Reviewed By Tori
Favorite Quote: “Trust me that I want every part of you.”
“What if parts of me are messy? Or ugly?”
“Parts of you are ugly and messy. I still want you. I want the ugly and the beautiful and everything in between. You don’t pick and choose the parts of a person you want.”
Kat Turner aka Kathleen Tyson needs to marry and marry fast. A billionaire heiress to one of the largest pharmaceutical empires in the US, her cousin has decided to have her declared incompetent in order to seize her fortune and her shares in the company.
Enter Dan ‘the Security Man’. Dan O’Malley, the head of security for Cypher Systems, has always been attracted to Kat but an awkward night in Vegas convinced him they weren’t quite right for one another. When she needs his help though, he jumps at the chance to spend more time with her.
Marriage of Inconvenience is the 7th book in Penny Reid’s hilarious relationship-centric Knitting in the City series. These comedic contemporaries blend outrageous humor, eccentric characters, and sexy, crazy plots to produce an addictive story you won’t want to put down. Her characters are delightfully flawed and crafted with just the right amount of realism to allow for the reader to easily connect with them. Reid’s chosen trope of a marriage of convenience is a delight once she applies her magic, leaving readers with some action-packed scenes, sweet emotional revelations, and smoking hot chemistry.
Set in New York, Reid wrangles two fan favorites, Dan and Kat, on page together to finally hash out their feelings for one another and get to the bottom of what happened in Vegas a couple years ago. Kat aka Kathleen has not had an easy life despite her wealth. Both her parents are incapacitated from mental illness- her mother suffers from schizophrenia and her father suffers from Alzheimer’s. She ran away at age fifteen in an effort to be seen and got caught up in drugs and stealing. She eventually cleaned herself up, got her GED, and works as an executive assistant while going for her degree in business while taking care of her parents’ company.
The previous books in the series has shown Kat as rather quiet and mild-mannered. In here, she sheds that persona slowly and the real Kat emerges. I liked Kat but it was hard to relate to her. She is a bit of a martyr though once you get to know her childhood you can see why. I enjoyed watching her emerge from her shell and learning to accept that everyone makes mistakes and it’s okay to screw up. She just wants to matter to someone. To have them love her for Kat-not Kathleen the heiress. My heart hurt for her when I realized just how confining her childhood must have been as her father waited for her to show signs of her mother’s illness. Reid’s foray into mental illness is tasteful and I appreciated she doesn’t attempt to use it as a plot device or a way to manipulate an emotional response.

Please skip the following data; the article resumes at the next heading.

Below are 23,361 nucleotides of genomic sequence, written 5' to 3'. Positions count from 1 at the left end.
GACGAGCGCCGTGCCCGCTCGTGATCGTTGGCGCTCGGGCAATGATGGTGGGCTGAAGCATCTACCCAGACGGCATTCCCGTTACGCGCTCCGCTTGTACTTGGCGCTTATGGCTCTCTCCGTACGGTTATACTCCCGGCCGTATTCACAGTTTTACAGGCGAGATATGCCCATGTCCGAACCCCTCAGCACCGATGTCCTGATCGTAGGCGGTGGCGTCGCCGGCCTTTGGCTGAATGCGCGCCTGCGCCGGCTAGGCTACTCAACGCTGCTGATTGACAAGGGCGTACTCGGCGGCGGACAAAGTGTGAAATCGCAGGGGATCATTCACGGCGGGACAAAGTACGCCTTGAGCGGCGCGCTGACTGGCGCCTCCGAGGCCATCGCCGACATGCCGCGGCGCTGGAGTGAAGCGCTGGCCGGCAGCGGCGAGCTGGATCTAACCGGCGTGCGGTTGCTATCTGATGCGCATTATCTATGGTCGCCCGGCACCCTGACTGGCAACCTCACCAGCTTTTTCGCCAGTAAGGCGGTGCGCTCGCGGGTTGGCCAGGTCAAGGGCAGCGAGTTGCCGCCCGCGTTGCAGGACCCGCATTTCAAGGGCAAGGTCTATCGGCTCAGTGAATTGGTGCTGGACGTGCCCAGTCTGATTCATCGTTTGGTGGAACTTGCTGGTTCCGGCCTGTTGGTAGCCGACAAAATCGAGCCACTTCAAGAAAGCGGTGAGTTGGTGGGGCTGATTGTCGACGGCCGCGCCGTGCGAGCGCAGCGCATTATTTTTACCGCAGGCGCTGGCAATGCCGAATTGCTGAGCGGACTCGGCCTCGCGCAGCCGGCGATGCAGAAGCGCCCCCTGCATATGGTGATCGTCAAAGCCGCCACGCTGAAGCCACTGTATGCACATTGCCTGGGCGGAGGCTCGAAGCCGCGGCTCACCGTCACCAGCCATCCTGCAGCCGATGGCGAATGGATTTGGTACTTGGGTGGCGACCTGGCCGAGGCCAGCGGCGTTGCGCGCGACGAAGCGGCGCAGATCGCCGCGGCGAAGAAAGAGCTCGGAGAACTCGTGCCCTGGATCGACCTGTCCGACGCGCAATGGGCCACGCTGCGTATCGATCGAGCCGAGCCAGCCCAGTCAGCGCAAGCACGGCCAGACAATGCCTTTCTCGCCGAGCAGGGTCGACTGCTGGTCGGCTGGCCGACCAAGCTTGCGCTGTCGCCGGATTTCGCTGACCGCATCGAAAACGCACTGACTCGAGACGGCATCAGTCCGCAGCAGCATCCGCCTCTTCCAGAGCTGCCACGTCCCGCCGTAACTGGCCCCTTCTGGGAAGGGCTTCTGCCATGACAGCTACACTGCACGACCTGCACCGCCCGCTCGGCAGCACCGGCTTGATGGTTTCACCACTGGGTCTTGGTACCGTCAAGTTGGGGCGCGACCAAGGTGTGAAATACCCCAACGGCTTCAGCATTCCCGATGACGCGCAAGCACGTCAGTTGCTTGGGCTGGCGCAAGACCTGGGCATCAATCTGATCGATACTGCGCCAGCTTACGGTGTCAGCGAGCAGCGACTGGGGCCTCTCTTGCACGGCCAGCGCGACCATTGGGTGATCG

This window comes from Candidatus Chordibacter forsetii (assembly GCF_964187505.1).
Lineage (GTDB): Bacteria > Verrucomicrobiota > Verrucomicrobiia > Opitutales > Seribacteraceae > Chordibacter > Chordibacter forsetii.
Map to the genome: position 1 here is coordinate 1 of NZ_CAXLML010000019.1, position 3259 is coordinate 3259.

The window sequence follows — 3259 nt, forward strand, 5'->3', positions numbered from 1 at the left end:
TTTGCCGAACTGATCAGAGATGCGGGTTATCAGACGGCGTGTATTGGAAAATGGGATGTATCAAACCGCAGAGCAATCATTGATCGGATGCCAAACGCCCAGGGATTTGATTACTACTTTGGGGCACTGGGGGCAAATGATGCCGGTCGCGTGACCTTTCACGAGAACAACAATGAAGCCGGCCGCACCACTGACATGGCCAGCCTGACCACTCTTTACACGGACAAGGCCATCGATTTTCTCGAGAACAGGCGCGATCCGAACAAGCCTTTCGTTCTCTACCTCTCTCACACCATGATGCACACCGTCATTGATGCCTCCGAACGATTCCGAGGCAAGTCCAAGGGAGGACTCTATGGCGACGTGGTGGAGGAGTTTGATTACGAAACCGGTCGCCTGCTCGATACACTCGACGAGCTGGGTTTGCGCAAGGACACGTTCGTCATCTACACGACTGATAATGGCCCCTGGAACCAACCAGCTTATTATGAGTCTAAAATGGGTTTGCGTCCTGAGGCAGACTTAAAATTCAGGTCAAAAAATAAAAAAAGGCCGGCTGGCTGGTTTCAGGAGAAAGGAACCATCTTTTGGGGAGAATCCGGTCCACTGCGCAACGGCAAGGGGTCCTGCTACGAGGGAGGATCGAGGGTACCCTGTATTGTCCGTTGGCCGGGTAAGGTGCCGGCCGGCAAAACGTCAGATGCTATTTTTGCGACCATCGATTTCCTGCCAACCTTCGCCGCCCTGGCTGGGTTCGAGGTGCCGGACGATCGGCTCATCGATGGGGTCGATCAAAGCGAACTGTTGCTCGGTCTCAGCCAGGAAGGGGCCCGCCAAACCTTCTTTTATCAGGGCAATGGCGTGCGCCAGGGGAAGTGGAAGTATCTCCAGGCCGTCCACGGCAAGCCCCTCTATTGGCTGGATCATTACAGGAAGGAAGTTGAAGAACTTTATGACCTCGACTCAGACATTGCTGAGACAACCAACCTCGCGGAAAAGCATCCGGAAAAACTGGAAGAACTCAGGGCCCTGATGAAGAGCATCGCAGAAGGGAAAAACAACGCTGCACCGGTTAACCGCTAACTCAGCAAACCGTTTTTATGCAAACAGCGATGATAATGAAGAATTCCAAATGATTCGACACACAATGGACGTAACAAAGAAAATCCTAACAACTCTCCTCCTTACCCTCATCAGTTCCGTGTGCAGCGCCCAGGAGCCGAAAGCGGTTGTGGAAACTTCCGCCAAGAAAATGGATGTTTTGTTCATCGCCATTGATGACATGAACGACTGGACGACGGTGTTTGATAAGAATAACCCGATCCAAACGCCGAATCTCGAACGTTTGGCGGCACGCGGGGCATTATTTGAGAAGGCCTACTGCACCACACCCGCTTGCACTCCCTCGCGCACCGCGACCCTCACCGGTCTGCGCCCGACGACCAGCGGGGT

Dan is probably one of my favorite secondary characters and I’m so glad he finally got his day in the sun. Quinn’s right-hand man since the beginning, he has dossiers on all of Janie’s friends so he’s always known about the heiress in hiding though he didn’t know the whys. A handsome, loyal, dangerous man who loves his mama and drops the f-bomb like confetti, I laughed out loud so much as Dan’s personality came alive and at his reasons for avoiding Kat after Vegas.
The blending of the romance and the battle for Kat’s freedom is a delicate balance that Reid masters perfectly. The sexual chemistry that throbs between Kat and Dan only adds to the overall tension as you watch them try to keep one step ahead of her cousin and a surprising ally. Both Dan and Kat have dirty impure thoughts (YAY!!!) I loved how Kat waxes poetic on how attractive and biteable some of Dan’s external parts are. Various familiar faces are all an integral part of the landscape in here and help in any and all ways. Dan’s mama is a delight and a master of parental guilt. I loved his descriptions of his family. Sandra always cracks me up with her inappropriate questions while her husband keeps hacking the free world out of boredom. Elizabeth and Nick are apparently still going kinky and strong while other couples continue to expand their lives.
The ending is an action-packed double crossing mashup of the outrageous and ridiculous with a healthy dose of laughter and sheer brilliance. I certainly hope Reid spins off again and maybe takes a harder look at the O’ Malleys. Eleanor and Seamus (book one) are definitely two characters I’d love to see in their own stories. A fifteen-year epilogue kind of threw me off but it was nice to see the second generation and their hobbies.